10 August 2013

Tomato sauce

Although I do love eating fresh tomatoes, ever since we've been here, the focus of tomato-season for me has been turning the fruit into tomato sauce to last us through the winter. This was never an option when we lived in England and only had room for six or eight tomato plants - but now I usually grow about 100 plants, the scale of things is a little different!

The season has really started now and I am picking ten pounds of tomatoes every three days or so. This is the perfect amount for making a two-quart batch of tomato sauce. Over the past five years I've tried different techniques for making sauce and I think this year I've finally found the perfect method for my particular crop.

As you can see from the picture in the last post, I grow a lot of different types of tomatoes, many of which are pretty small. It's obviously not feasible to skin a cherry tomato, so my method works well for a big batch of different sized fruit.

To avoid having your finished tomato sauce separate, you need to minimise the time between breaking the tomato up and getting the sauce boiling. This is because there is an enzyme in tomatoes (the snappily-named polygalacturonase) which will degrade the natural pectin in the tomato once it is exposed to the air and will turn the fruit and the resulting sauce runny. You want to get the tomatoes onto the heat pronto to stop the polygalacturonase breaking down the pectin.

My method is to quickly process the fruit in batches of about two pounds at a time and to liquidise the tomatoes in a food processor before putting them through a food mill.

If the tomatoes are large, I cut out any hard white parts and chop them into halves or quarters. With the smaller tomatoes, I just remove the stalks and put them whole into the food processor. The picture above shows what was left after I'd done that to ten pounds of tomatoes: not a lot, really.

After 20 seconds of processing, the tomatoes are a runny sauce, which I then put straight through the food mill set over a large pan which is already on a medium heat. It only takes another 20 seconds to pass the liquidised tomatoes through the mill, which takes out the skin and most of the seeds. My mill is just the right size to hold the two-pound batch of sauce.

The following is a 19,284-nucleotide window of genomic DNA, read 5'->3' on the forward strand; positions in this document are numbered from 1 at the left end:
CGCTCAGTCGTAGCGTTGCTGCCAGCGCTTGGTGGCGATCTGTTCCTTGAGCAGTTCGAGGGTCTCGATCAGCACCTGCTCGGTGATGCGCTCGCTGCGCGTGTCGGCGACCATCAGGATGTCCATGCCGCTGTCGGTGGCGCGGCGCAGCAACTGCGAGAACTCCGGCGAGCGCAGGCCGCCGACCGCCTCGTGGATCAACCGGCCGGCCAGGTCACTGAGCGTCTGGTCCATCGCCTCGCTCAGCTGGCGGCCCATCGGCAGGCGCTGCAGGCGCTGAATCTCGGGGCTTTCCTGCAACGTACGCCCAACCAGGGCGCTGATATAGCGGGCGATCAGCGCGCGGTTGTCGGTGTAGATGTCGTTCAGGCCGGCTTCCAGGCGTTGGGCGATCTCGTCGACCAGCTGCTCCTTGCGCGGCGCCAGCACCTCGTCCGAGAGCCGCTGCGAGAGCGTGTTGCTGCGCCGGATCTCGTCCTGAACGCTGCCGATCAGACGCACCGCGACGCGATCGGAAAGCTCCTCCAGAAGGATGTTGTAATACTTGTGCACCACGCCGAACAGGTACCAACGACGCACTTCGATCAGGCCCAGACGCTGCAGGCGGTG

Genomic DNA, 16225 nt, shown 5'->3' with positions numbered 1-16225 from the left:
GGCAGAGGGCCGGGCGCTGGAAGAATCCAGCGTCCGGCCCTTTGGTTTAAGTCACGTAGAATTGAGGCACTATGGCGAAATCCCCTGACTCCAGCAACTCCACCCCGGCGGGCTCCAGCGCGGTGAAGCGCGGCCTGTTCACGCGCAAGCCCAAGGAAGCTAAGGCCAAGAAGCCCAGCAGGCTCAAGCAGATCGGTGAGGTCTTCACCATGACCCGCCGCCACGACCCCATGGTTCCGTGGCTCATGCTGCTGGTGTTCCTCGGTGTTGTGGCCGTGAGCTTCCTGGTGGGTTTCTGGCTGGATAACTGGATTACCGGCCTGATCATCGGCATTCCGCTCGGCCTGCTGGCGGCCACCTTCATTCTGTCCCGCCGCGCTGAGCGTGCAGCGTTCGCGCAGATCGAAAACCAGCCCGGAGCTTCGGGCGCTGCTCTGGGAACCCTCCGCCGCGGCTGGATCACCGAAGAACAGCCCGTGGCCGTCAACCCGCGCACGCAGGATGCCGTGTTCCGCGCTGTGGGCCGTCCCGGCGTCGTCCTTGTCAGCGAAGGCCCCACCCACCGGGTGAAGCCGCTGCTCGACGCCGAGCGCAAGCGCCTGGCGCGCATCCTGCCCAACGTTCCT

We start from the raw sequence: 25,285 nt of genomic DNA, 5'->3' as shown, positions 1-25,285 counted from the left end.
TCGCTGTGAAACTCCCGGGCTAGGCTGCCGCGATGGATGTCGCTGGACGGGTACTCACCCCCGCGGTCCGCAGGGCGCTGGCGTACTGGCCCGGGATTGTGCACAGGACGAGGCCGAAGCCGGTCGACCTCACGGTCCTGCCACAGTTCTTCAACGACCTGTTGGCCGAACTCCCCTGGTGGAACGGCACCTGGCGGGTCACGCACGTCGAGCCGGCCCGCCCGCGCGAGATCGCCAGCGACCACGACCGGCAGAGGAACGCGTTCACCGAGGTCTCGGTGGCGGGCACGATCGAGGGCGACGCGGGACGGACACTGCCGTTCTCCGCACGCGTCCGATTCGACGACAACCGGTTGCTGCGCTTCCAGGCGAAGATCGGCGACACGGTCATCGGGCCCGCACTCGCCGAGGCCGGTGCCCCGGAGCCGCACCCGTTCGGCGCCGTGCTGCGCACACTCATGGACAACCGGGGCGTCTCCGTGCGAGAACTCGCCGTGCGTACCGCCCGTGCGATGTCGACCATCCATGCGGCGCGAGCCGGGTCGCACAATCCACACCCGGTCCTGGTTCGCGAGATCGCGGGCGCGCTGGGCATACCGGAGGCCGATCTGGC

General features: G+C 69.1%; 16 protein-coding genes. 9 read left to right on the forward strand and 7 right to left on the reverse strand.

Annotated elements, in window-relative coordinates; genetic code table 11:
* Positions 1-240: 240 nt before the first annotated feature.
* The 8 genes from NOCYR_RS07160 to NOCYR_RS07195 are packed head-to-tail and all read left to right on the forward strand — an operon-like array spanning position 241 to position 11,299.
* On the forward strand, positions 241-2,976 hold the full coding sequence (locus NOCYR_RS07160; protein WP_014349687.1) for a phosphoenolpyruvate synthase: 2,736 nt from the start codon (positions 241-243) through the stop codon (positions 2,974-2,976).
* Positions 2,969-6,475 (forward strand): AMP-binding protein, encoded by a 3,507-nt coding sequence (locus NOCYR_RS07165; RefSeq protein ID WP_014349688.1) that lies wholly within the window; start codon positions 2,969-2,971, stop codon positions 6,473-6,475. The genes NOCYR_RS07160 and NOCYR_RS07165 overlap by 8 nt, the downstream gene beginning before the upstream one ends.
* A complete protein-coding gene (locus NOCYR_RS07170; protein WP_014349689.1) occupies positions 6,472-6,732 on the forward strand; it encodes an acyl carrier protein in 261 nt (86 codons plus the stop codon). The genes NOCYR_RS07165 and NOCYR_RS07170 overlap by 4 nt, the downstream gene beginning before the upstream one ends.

This picture shows the leftover seeds and skin, which go into the compost bin. Big tomatoes have a lot more flesh in proportion to the seeds than small ones.

Once the first batch of sauce is bubbling away, you can trim, process and mill the next two pounds, and so on, until you've done five batches and the pan is nearly full. I estimate this ten pounds took about twenty minutes to get to this point (well, not counting the picking part. Or the seeding/planting/growing/staking parts...).

The next stage is easy - you just leave the pan on a medium heat for about two hours, or until the sauce is at the consistency you want. I cook mine until it's about half the original volume. And it's always a good idea to set a kitchen timer, because it's easy to forget about it. I give mine a stir about every half-hour.

The reduced sauce:

Up until this year, I always froze the batches of sauce in medium-sized freezer bags. But with an investment a few months ago in a pressure canner, I now use that to further process it. I add a little lemon juice to the jars to make sure that the sauce is acidic enough to be canned. It takes 20 minutes at high pressure to make the jars safe to store in a cool, dark place.

I suppose it does seem like a lot of work for something that you can buy pretty cheaply from a supermarket. But the thing is, I enjoy doing it - and there is a unique, hard-to-describe pleasure in darkest midwinter to be cooking a meal made from tomatoes that I preserved the previous summer. I know these fruit are free from chemicals and as local, ripe and fresh as it is possible for tomatoes to be.

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